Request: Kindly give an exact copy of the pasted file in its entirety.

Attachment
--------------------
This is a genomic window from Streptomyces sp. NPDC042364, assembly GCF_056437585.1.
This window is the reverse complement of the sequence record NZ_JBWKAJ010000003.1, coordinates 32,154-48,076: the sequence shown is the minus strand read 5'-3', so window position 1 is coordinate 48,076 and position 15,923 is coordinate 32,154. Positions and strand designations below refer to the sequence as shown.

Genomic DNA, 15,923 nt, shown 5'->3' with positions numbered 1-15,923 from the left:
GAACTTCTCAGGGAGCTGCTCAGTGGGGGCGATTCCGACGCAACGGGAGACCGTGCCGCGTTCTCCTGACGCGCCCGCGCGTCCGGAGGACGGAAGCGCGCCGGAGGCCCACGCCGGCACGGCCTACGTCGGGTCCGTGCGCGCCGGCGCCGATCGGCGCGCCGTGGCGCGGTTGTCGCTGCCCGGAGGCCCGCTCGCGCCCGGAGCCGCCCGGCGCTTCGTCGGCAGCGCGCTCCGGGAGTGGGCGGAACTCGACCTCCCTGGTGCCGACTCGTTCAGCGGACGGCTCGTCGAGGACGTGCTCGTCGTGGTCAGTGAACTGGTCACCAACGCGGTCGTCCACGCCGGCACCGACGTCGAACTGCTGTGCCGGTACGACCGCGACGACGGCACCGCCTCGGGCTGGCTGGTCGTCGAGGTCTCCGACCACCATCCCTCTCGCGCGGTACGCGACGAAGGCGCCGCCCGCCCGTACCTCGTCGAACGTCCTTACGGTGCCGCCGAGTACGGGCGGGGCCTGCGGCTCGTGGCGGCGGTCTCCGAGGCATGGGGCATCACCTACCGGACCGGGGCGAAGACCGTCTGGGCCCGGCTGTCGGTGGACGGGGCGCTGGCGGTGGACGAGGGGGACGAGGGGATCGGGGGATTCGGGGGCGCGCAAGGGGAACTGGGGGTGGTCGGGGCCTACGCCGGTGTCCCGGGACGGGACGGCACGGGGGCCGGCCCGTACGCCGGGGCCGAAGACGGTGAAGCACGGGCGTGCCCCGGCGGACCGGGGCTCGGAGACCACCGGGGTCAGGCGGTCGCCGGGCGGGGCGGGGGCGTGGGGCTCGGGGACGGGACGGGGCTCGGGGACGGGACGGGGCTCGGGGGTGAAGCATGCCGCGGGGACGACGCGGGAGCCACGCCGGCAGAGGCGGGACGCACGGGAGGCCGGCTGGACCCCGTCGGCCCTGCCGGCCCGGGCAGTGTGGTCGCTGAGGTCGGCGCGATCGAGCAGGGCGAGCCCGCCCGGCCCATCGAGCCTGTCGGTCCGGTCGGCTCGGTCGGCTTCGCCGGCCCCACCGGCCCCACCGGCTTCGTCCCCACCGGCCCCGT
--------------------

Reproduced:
This is a genomic window from Streptomyces sp. NPDC042364, assembly GCF_056437585.1.
This window is the reverse complement of the sequence record NZ_JBWKAJ010000003.1, coordinates 32,154-48,076: the sequence shown is the minus strand read 5'-3', so window position 1 is coordinate 48,076 and position 15,923 is coordinate 32,154. Positions and strand designations below refer to the sequence as shown.

Genomic DNA, 15,923 nt, shown 5'->3' with positions numbered 1-15,923 from the left:
GAACTTCTCAGGGAGCTGCTCAGTGGGGGCGATTCCGACGCAACGGGAGACCGTGCCGCGTTCTCCTGACGCGCCCGCGCGTCCGGAGGACGGAAGCGCGCCGGAGGCCCACGCCGGCACGGCCTACGTCGGGTCCGTGCGCGCCGGCGCCGATCGGCGCGCCGTGGCGCGGTTGTCGCTGCCCGGAGGCCCGCTCGCGCCCGGAGCCGCCCGGCGCTTCGTCGGCAGCGCGCTCCGGGAGTGGGCGGAACTCGACCTCCCTGGTGCCGACTCGTTCAGCGGACGGCTCGTCGAGGACGTGCTCGTCGTGGTCAGTGAACTGGTCACCAACGCGGTCGTCCACGCCGGCACCGACGTCGAACTGCTGTGCCGGTACGACCGCGACGACGGCACCGCCTCGGGCTGGCTGGTCGTCGAGGTCTCCGACCACCATCCCTCTCGCGCGGTACGCGACGAAGGCGCCGCCCGCCCGTACCTCGTCGAACGTCCTTACGGTGCCGCCGAGTACGGGCGGGGCCTGCGGCTCGTGGCGGCGGTCTCCGAGGCATGGGGCATCACCTACCGGACCGGGGCGAAGACCGTCTGGGCCCGGCTGTCGGTGGACGGGGCGCTGGCGGTGGACGAGGGGGACGAGGGGATCGGGGGATTCGGGGGCGCGCAAGGGGAACTGGGGGTGGTCGGGGCCTACGCCGGTGTCCCGGGACGGGACGGCACGGGGGCCGGCCCGTACGCCGGGGCCGAAGACGGTGAAGCACGGGCGTGCCCCGGCGGACCGGGGCTCGGAGACCACCGGGGTCAGGCGGTCGCCGGGCGGGGCGGGGGCGTGGGGCTCGGGGACGGGACGGGGCTCGGGGACGGGACGGGGCTCGGGGGTGAAGCATGCCGCGGGGACGACGCGGGAGCCACGCCGGCAGAGGCGGGACGCACGGGAGGCCGGCTGGACCCCGTCGGCCCTGCCGGCCCGGGCAGTGTGGTCGCTGAGGTCGGCGCGATCGAGCAGGGCGAGCCCGCCCGGCCCATCGAGCCTGTCGGTCCGGTCGGCTCGGTCGGCTTCGCCGGCCCCACCGGCCCCACCGGCTTCGTCCCCACCGGCCCCGT